Read a PDF of our statement here.

Today, the Legal Defense Fund (LDF), along with co-counsel Shania King, filed an appellate brief in Gilmore v. Milton, a case before the United States Court of Appeals for the Eleventh Circuit. The case concerns an invasive and retaliatory strip search of Clarissa Gilmore by correctional officers during her visit to a Georgia state prison.

Ms. Gilmore filed a lawsuit alleging that her Fourth Amendment rights were violated when officers strip-searched her without cause during a visit to her then-husband. Despite already subjecting Ms. Gilmore to a rigorous pre-entry screening and finding no evidence of contraband, two correctional officers instructed Ms. Gilmore to remove all her clothing, including underwear, and conducted an extreme search that included extensive grabbing and manipulation of her buttocks, breasts, and genitals. After leaving the prison, Ms. Gilmore felt traumatized and humiliated and broke down crying. And a supervisor who reviewed video footage of the encounter agreed that Ms. Gilmore did nothing to deserve such treatment. However, a district court in the Southern District of Georgia dismissed Ms. Gilmore’s suit, ruling that the doctrine of qualified immunity shielded the correctional officials in question from accountability in the events.

The appellate brief filed by LDF and co-counsel argues that the district court erred in granting qualified immunity to the prison officials who conducted the search of Ms. Gilmore. The brief highlights that the strip search was both unjustified at its inception and excessive in scope. Established law requires prison officials to have at least reasonable suspicion that a civilian possesses contraband or weapons in order to conduct a strip search. Official documentation of the incident made no reference to any reason for suspecting Ms. Gilmore of possessing contraband. And similarly, established law is clear that making physical contact with an individual’s buttocks or genitals during a strip search heightens the intrusiveness and embarrassment of the search. The brief also argues that the correctional officers acted outside the scope of their expressly defined authority under Georgia state law, and therefore are ineligible for qualified immunity.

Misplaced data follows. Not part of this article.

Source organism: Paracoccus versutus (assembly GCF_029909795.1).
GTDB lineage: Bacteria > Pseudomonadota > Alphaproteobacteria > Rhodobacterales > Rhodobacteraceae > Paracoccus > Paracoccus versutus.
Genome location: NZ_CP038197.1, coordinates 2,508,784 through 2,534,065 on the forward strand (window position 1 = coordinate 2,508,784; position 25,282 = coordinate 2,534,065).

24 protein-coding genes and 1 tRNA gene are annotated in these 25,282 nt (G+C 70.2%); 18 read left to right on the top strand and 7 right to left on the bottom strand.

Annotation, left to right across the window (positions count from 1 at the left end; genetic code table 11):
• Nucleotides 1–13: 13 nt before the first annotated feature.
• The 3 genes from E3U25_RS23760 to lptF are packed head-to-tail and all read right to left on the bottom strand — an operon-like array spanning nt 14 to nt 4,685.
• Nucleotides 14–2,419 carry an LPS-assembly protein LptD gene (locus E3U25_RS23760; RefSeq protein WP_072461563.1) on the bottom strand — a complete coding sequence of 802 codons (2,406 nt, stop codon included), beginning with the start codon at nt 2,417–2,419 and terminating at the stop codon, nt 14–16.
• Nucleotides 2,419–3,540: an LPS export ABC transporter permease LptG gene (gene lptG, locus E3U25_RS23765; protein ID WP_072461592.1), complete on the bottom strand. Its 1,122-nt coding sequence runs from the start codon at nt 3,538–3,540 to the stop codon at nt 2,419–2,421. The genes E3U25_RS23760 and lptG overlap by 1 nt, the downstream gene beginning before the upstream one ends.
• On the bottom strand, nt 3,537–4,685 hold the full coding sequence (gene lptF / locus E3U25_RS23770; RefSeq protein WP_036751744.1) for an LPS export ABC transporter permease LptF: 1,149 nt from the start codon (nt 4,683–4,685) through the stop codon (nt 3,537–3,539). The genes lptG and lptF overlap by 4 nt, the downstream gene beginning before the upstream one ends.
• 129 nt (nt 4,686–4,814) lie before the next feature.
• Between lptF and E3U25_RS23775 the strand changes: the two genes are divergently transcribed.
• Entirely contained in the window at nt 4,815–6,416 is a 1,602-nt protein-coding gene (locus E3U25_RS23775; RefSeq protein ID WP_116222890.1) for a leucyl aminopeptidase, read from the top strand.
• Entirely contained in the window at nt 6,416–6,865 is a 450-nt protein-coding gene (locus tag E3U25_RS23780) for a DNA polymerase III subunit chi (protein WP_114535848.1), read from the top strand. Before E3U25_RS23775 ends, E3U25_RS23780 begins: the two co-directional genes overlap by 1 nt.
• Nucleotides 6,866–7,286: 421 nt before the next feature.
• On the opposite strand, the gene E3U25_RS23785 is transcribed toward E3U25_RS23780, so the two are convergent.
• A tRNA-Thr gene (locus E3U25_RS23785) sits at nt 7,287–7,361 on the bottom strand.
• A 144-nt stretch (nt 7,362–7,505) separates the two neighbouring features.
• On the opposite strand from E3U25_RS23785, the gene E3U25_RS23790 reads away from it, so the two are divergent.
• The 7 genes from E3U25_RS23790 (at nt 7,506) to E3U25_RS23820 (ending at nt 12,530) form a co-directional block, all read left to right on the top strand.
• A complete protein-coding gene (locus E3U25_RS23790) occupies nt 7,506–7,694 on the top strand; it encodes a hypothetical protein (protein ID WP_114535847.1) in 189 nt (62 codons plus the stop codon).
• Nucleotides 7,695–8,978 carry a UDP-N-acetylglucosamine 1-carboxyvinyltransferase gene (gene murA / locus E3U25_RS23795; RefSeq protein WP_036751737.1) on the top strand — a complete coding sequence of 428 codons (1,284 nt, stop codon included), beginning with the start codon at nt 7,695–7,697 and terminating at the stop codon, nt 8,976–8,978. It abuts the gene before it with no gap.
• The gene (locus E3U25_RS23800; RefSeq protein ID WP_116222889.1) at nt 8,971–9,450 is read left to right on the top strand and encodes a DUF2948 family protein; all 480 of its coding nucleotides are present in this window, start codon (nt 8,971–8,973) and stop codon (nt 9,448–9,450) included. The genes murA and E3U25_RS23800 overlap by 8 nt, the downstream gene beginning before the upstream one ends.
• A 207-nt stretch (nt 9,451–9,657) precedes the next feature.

“The Supreme Court and other courts of appeals have made it clear that reasonable suspicion is required for strip searches of prison visitors,” said LDF Assistant Counsel Ashok Chandran. “People should not have to risk this kind of categorically extreme humiliation during a routine visit to a family member. The district court’s ruling creates the possibility that anyone — a child visiting a parent, a lawyer meeting with a client, or a minister providing religious services at a prison — could be strip searched by prison officials at any time, with no accountability. This decision must not be allowed to stand.”

“Clarissa Gilmore was subjected to humiliating, traumatizing, and unlawful treatment,” said attorney Shania King. “Any correctional official should know that they cannot strip search a civilian for no reason at all. These officials violated the Georgia Department of Corrections’ internal regulations, and they violated Clarissa Gilmore’s constitutional rights.”


Founded in 1940, the Legal Defense Fund (LDF) is the nation’s first civil rights law organization. LDF’s Thurgood Marshall Institute is a multi-disciplinary and collaborative hub within LDF that launches targeted campaigns and undertakes innovative research to shape the civil rights narrative. In media attributions, please refer to us as the Legal Defense Fund or LDF. Please note that LDF has been completely separate from the National Association for the Advancement of Colored People (NAACP) since 1957—although LDF was originally founded by the NAACP and shares its commitment to equal rights.